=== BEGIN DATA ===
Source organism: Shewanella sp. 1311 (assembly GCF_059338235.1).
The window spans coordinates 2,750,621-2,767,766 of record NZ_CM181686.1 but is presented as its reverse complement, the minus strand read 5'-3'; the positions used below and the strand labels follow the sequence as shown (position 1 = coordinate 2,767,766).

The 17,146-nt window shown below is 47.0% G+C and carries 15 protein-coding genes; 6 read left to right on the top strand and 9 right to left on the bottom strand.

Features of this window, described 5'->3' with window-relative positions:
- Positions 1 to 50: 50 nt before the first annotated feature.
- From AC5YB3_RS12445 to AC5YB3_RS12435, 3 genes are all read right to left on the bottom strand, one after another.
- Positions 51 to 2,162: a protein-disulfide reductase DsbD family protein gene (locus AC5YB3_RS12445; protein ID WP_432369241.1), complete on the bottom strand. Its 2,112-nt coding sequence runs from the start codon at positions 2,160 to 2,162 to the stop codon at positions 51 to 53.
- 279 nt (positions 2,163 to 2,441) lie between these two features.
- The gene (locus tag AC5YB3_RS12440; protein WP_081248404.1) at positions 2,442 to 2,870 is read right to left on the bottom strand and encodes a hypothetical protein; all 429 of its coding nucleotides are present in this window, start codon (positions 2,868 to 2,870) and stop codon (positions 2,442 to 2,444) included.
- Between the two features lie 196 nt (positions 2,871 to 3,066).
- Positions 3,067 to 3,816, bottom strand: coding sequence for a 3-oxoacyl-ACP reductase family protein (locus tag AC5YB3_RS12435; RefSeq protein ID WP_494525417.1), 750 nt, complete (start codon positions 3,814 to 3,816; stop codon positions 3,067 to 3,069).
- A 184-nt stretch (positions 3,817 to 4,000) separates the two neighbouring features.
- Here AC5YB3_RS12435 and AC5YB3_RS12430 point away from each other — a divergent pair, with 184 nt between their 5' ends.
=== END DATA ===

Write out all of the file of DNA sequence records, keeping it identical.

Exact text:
Source organism: Shewanella sp. 1311 (assembly GCF_059338235.1).
The window spans coordinates 2,750,621-2,767,766 of record NZ_CM181686.1 but is presented as its reverse complement, the minus strand read 5'-3'; the positions used below and the strand labels follow the sequence as shown (position 1 = coordinate 2,767,766).

The 17,146-nt window shown below is 47.0% G+C and carries 15 protein-coding genes; 6 read left to right on the top strand and 9 right to left on the bottom strand.

Features of this window, described 5'->3' with window-relative positions:
- Positions 1 to 50: 50 nt before the first annotated feature.
- From AC5YB3_RS12445 to AC5YB3_RS12435, 3 genes are all read right to left on the bottom strand, one after another.
- Positions 51 to 2,162: a protein-disulfide reductase DsbD family protein gene (locus AC5YB3_RS12445; protein ID WP_432369241.1), complete on the bottom strand. Its 2,112-nt coding sequence runs from the start codon at positions 2,160 to 2,162 to the stop codon at positions 51 to 53.
- 279 nt (positions 2,163 to 2,441) lie between these two features.
- The gene (locus tag AC5YB3_RS12440; protein WP_081248404.1) at positions 2,442 to 2,870 is read right to left on the bottom strand and encodes a hypothetical protein; all 429 of its coding nucleotides are present in this window, start codon (positions 2,868 to 2,870) and stop codon (positions 2,442 to 2,444) included.
- Between the two features lie 196 nt (positions 2,871 to 3,066).
- Positions 3,067 to 3,816, bottom strand: coding sequence for a 3-oxoacyl-ACP reductase family protein (locus tag AC5YB3_RS12435; RefSeq protein ID WP_494525417.1), 750 nt, complete (start codon positions 3,814 to 3,816; stop codon positions 3,067 to 3,069).
- A 184-nt stretch (positions 3,817 to 4,000) separates the two neighbouring features.
- Here AC5YB3_RS12435 and AC5YB3_RS12430 point away from each other — a divergent pair, with 184 nt between their 5' ends.